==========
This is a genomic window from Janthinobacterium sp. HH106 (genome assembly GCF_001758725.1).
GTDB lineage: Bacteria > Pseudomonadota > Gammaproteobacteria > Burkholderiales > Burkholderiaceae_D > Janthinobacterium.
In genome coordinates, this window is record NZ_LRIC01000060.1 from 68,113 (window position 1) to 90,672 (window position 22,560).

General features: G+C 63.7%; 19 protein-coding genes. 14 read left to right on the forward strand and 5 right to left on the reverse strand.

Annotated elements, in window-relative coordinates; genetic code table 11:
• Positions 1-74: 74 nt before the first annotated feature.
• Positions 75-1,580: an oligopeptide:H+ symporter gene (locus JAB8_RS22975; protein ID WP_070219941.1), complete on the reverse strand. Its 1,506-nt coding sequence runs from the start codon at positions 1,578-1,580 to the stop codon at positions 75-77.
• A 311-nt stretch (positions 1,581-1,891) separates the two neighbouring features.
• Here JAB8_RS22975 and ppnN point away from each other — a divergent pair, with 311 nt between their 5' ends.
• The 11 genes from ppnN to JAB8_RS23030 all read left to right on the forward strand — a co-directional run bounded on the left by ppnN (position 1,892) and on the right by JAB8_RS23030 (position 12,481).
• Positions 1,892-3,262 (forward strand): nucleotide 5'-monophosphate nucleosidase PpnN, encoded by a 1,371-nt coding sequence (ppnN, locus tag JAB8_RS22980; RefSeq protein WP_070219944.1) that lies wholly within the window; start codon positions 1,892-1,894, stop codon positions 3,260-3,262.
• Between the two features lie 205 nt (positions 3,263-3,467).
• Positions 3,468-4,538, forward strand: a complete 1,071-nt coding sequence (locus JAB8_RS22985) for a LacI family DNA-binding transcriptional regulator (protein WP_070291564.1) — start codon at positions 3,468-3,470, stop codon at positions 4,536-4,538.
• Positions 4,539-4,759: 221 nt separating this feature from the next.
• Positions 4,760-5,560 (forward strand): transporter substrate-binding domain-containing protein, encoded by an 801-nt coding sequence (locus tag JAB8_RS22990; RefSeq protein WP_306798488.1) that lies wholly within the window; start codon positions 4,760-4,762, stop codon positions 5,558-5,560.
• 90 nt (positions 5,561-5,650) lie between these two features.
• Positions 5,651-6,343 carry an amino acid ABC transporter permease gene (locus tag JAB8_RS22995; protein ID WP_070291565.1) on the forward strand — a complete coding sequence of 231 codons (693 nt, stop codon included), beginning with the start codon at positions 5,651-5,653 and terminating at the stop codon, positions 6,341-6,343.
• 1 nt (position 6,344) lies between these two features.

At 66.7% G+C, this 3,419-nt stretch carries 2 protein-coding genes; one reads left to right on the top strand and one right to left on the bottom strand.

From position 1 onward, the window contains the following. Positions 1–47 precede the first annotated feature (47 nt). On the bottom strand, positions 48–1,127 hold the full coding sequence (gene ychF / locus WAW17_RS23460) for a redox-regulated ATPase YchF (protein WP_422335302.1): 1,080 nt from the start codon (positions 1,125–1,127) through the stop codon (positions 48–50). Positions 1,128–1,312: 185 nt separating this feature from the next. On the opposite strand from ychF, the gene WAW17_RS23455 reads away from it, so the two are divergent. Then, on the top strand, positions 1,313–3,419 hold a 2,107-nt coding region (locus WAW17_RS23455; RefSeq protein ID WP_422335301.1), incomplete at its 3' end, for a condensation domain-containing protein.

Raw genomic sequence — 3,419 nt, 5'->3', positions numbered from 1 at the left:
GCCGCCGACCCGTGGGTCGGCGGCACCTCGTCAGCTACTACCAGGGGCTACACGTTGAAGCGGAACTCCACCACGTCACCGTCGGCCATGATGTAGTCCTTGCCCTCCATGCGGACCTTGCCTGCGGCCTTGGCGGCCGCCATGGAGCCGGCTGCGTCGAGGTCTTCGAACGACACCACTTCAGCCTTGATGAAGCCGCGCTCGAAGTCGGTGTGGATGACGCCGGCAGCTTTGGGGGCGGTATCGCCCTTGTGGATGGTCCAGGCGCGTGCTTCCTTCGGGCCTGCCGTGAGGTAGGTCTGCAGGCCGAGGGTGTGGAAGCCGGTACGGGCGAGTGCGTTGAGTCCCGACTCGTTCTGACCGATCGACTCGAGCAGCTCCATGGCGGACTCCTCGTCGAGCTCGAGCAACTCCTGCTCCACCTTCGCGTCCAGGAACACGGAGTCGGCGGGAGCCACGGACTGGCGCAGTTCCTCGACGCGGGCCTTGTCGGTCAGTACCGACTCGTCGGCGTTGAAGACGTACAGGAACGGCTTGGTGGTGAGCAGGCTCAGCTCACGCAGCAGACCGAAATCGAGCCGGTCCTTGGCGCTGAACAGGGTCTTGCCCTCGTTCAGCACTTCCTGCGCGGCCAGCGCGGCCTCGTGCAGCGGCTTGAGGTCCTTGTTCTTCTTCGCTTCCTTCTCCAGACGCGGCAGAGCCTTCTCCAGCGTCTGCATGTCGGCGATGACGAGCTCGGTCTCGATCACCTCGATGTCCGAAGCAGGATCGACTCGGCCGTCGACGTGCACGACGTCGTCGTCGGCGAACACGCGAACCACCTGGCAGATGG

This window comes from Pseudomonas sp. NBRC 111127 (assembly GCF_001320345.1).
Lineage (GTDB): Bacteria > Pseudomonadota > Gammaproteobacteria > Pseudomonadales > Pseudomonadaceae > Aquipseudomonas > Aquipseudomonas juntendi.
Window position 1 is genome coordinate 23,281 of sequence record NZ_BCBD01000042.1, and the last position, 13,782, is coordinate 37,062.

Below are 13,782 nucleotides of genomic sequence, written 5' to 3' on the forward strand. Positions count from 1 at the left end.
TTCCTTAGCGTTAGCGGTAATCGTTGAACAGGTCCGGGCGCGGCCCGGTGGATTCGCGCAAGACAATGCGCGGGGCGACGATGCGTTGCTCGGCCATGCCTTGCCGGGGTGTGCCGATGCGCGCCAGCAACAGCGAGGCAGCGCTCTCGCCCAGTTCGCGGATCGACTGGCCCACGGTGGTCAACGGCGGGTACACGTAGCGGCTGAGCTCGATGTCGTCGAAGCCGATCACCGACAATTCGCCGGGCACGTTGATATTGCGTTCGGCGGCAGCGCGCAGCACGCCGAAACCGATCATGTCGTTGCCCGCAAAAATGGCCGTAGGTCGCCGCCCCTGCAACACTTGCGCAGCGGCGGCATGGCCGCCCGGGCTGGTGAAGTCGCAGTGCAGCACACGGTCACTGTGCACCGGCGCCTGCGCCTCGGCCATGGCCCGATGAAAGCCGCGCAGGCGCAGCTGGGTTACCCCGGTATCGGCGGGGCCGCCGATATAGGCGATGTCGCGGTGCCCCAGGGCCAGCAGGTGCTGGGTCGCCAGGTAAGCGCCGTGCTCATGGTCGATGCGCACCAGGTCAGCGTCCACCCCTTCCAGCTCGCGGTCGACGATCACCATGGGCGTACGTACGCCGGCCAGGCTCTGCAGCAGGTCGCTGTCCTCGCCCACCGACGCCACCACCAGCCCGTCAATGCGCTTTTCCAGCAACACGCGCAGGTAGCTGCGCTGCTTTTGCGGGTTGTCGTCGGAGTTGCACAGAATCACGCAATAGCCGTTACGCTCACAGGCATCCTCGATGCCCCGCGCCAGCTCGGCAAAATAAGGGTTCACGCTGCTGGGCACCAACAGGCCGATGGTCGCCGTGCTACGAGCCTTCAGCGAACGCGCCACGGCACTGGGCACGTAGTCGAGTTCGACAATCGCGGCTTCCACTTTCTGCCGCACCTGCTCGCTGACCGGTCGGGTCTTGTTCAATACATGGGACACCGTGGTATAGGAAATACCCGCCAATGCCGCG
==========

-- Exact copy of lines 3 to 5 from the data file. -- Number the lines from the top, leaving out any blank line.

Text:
In genome coordinates, this window is record NZ_LRIC01000060.1 from 68,113 (window position 1) to 90,672 (window position 22,560).

General features: G+C 63.7%; 19 protein-coding genes. 14 read left to right on the forward strand and 5 right to left on the reverse strand.

Annotated elements, in window-relative coordinates; genetic code table 11: